When Activator assigns a new sequence ID and number (derived from consummation order and destination delivery exchange) it adds the previous SequenceId and SequenceCount to the metadata ( PreviousSequenceId and PreviousSequenceNumber respectively). You can then use this metadata in Message Tracker searches to track messages in their previous sequence.

Empty message handling

In the case where Activator allocates a sequence ID/Number but fails to produce the message to the integration engine, it produces an empty message. This can occur when Activator starts to consume a payload, assigns the sequence ID/Number, but then payload transfer fails. In this case, the allocated sequence ID/Number is canceled in Activator and an empty message is sent to the integration engine indicating that no message will be received for that ID/Number.

Examples

Normal sequence:

Sequence ID Sequence number
1 1
1 2
1 3
1 4

Sequence with failed message number 3.

Sequence ID Sequence number
1 1
1 2
1 3 (failed)
1 4

Sequence with dummy message replacing failed message number 3.

Sequence ID Sequence number
1 1
1 2
1 3 (dummy/empty)
1 4

Out of sequence behavior

In the case of multiple out of sequence instances, the sequence is not guaranteed.

For example:

Message number Status Timeout status (seconds)
1 Not available
2 Not available
3 Available 60
4 Available 5
5 Available 0

In this example, messages 3, 4 and 5 wait until 1 and 2 are available. When 5 expires, Activator checks the availability of 4. If 4 is available, Activator ignores the timer status. This behavior cascades upstream to generate the new status:

Message number Status Timeout status (seconds)
1 Not available
2 Not available
3 Available 55
4 Available
5 Available

If message number 3 arrives at the time-out limit and messages 1 and 2 are still not available, Activator sends messages 3, 4 and 5 in sequence.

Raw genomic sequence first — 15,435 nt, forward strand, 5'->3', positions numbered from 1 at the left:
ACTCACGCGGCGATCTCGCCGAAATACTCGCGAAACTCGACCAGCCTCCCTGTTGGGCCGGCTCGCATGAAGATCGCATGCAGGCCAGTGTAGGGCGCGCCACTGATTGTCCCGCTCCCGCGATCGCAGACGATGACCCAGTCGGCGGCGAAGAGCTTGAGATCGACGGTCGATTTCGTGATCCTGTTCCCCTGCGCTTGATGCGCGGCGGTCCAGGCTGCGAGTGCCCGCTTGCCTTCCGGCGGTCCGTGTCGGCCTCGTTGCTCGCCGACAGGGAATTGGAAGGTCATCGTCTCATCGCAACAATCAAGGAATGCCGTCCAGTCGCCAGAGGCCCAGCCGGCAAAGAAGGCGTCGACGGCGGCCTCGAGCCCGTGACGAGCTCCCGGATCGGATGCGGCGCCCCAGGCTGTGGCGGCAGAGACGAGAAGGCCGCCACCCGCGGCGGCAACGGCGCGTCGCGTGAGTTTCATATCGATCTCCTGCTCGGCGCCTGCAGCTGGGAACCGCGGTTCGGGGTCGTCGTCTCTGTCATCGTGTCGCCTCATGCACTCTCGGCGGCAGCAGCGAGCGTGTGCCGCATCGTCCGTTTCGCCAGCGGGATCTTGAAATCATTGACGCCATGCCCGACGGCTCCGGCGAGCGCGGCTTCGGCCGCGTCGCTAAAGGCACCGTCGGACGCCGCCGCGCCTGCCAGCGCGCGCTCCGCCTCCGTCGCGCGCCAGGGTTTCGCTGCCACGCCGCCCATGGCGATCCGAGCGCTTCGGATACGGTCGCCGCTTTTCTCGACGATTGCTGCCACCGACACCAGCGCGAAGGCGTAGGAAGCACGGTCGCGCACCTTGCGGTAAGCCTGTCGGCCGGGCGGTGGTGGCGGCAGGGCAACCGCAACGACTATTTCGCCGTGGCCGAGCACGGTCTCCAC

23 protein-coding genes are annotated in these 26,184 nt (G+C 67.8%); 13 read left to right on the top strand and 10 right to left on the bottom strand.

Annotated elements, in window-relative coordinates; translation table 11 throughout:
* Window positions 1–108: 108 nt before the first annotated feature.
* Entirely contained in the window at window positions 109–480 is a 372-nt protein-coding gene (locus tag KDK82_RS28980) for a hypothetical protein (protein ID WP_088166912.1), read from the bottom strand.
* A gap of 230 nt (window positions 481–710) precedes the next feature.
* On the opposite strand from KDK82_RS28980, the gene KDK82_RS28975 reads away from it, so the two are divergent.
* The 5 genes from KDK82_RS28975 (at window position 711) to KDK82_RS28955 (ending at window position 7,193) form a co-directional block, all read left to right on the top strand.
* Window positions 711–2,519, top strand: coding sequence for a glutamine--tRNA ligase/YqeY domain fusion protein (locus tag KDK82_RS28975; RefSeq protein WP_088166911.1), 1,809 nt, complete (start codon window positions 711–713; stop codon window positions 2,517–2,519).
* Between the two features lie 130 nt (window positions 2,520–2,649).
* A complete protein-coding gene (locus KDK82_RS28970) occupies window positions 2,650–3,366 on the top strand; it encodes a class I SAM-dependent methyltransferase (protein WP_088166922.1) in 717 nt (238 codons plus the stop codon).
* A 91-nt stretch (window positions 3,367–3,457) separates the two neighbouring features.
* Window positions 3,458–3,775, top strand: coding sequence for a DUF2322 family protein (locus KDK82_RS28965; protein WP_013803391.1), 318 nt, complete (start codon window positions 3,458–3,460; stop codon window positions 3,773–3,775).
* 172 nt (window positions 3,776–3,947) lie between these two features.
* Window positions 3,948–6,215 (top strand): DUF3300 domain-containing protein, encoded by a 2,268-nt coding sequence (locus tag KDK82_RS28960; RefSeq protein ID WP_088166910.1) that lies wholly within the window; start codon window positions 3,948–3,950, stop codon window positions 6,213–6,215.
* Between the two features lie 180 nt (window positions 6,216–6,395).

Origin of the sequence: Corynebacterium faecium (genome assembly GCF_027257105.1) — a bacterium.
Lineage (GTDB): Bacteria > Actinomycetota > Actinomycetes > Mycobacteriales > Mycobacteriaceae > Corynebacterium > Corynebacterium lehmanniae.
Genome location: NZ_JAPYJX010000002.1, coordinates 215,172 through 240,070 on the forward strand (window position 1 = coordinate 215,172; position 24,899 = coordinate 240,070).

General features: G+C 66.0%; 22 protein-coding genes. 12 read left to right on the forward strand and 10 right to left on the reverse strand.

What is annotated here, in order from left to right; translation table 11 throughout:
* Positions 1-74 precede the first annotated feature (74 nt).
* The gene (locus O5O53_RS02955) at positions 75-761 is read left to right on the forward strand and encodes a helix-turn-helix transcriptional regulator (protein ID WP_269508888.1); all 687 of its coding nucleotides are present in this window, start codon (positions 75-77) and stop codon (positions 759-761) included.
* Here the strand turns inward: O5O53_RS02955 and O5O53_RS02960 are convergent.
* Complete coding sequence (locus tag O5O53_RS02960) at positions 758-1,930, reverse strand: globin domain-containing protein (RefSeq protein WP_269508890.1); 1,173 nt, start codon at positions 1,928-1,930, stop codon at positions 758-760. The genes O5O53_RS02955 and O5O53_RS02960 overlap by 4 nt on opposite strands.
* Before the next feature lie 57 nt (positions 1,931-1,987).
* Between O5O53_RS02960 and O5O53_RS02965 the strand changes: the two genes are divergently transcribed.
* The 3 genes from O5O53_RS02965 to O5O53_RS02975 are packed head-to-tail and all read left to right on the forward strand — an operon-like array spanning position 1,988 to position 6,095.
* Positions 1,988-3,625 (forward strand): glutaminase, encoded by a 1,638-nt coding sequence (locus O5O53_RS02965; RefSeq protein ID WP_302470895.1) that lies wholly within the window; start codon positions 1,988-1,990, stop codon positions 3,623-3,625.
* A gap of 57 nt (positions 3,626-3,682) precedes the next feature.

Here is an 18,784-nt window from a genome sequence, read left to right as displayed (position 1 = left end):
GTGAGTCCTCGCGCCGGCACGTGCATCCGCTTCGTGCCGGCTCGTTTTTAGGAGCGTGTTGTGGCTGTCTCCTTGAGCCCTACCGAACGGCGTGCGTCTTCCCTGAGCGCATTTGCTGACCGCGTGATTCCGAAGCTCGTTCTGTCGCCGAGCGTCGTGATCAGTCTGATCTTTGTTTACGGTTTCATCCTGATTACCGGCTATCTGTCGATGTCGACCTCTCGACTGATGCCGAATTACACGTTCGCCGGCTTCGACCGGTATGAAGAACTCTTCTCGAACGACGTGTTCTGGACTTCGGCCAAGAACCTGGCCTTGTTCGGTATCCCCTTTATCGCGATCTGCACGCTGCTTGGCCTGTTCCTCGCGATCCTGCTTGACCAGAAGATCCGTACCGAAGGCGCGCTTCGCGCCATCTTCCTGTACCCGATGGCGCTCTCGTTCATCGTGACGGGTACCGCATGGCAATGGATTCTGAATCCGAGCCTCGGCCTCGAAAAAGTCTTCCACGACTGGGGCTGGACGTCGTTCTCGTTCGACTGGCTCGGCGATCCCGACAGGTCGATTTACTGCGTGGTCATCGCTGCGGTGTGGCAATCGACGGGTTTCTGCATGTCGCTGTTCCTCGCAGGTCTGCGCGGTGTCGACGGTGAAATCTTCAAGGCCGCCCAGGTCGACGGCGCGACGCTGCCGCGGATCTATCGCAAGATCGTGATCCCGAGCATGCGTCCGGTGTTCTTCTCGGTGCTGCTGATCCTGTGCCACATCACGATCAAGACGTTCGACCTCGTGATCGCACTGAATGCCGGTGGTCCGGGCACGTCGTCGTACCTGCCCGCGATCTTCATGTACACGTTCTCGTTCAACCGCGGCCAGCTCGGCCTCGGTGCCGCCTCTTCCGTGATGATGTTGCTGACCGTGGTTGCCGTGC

In the case of multiple out of sequence gaps, the situation is different. Consider the following example:

Message number Status Timeout status (seconds)
1 Not available
2 Available 60
3 Not available
4 Available 55
5 Available 50

If message 5 times out first, Activator checks the availability of message 4. Because message number 4 is available, Activator ignores the timer.

Message number Status Timeout status (seconds)
1 Not available
2 Available 5
3 Not available
4 Available 0
5 Available

When message number 4 times out, Activator detects that message 3 has not yet been received. Activator sends message 4, despite the fact that number 2 did not time out yet. Activator sends messages number 4 and 5 before message number 2. The order between 4 and 5 is maintained.

In the case of a larger number of queued messages and multiple sequence gaps between messages, this logic causes out of sequence message delivery: Activator sets timers on the various messages. When the time-outs expire there will likely be a gap between the “expired” entry and the last processed entry. This causes the expired entry, and everything after it, to be delivered out of sequence.

Recovery on shut down

Activator sequential delivery behavior is identical for clean shutdowns and forced shutdowns. In both cases, Activator stops processes abruptly. There is no concept of a graceful shutdown. When Activator starts up again up, the fail-over coordinator analyzes all work that was in-process at the moment of the shutdown. The fail-over coordinator re-introduces the work in the system, resetting timers to the original configured value of XX seconds. Reintroduction of the “old remaining workload” consumes 50% of the system capacity.